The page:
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Effect of temperature on viability of Campylobacter jejuni and Campylobacter coli on raw chicken or pork skin

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To determine growth and survival of Campylobacter jejuni and Campylobacter coli on chicken and pork, Campylobacter spp. (10⁴ CFU/cm2) were inoculated on pieces of raw, irradiated chicken or pork skin and exposed to temperatures ranging from -20 to 42°C under either microaerobic or aerobic conditions. Viable counts over 48 h declined 2 to 3 log CFU/cm2 at -20°C and 1 to 2 log CFU/cm2 at 25°C regardless of skin type, species of Campylobacter, or level of oxygen. At 4°C, there was no significant change in the number of Campylobacter over 48 h. At both 37 and 42°C, the number of viable Campylobacter increased significantly (2 to 3 log CFU/cm2, P < 0.0001) under microaerobic conditions but decreased 0.5 to 1.5 log CFU/cm2 in air. Preincubation of skins for 24 h at 42°C under microaerobic conditions to establish Campylobacter on the surface prior to lowering the temperature to -20, 4, or 25°C and incubating in air resulted in a decline in viability for the first 4 h (0.5 to 1 log CFU/cm2). However, after this initial drop in viability, no additional effect on viability was observed compared with incubation at -20, 4, or 25°C in air without microaerobic preincubation at 42°C. Preincubation of inoculated skins at -20, 4, or 25°C in air for 24 h followed by a shift in temperature to 42°C for 4, 8, 24, or 48 h and a shift to microaerobic conditions resulted in an overall decline in viability on raw pork skin but not on raw chicken skin. In contrast, preincubation of inoculated skins at -20, 4, or 25°C for 24 h in air followed by a shift in temperature to 37°C and microaerobic conditions did not result in a decrease in viable counts for either chicken or pork skins. Overall, viability of C. coli and C. jejuni on chicken and pork skins was similar. Therefore, a lower incidence of Campylobacter spp. in pork than in poultry postslaughter, despite a similar prevalence in live animals, is not due to differences in viability of C. coli versus C. jejuni on raw chicken or pork skin.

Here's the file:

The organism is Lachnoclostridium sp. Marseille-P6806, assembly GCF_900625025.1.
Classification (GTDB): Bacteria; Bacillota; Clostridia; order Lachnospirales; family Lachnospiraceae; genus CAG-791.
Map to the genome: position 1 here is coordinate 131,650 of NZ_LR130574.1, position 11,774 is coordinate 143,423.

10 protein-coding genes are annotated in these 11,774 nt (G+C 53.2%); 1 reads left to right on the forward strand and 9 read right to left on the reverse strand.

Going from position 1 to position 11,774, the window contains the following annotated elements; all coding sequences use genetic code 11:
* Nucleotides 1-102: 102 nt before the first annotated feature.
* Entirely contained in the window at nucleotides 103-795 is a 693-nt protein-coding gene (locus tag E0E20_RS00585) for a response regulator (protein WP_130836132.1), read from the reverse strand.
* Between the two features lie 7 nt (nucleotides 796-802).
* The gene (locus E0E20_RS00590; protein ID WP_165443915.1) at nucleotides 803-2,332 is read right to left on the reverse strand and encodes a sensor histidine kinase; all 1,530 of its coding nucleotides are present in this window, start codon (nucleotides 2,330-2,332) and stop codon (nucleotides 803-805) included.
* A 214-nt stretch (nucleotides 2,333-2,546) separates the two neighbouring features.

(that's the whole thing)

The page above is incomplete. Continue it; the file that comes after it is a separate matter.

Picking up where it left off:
Solow, B.T. , Cloak, O.M. , Fratamico, P.M.
Includes references
Journal of food protection 2003 Nov., v. 66, no. 11
Journal Articles, USDA Authors, Peer-Reviewed
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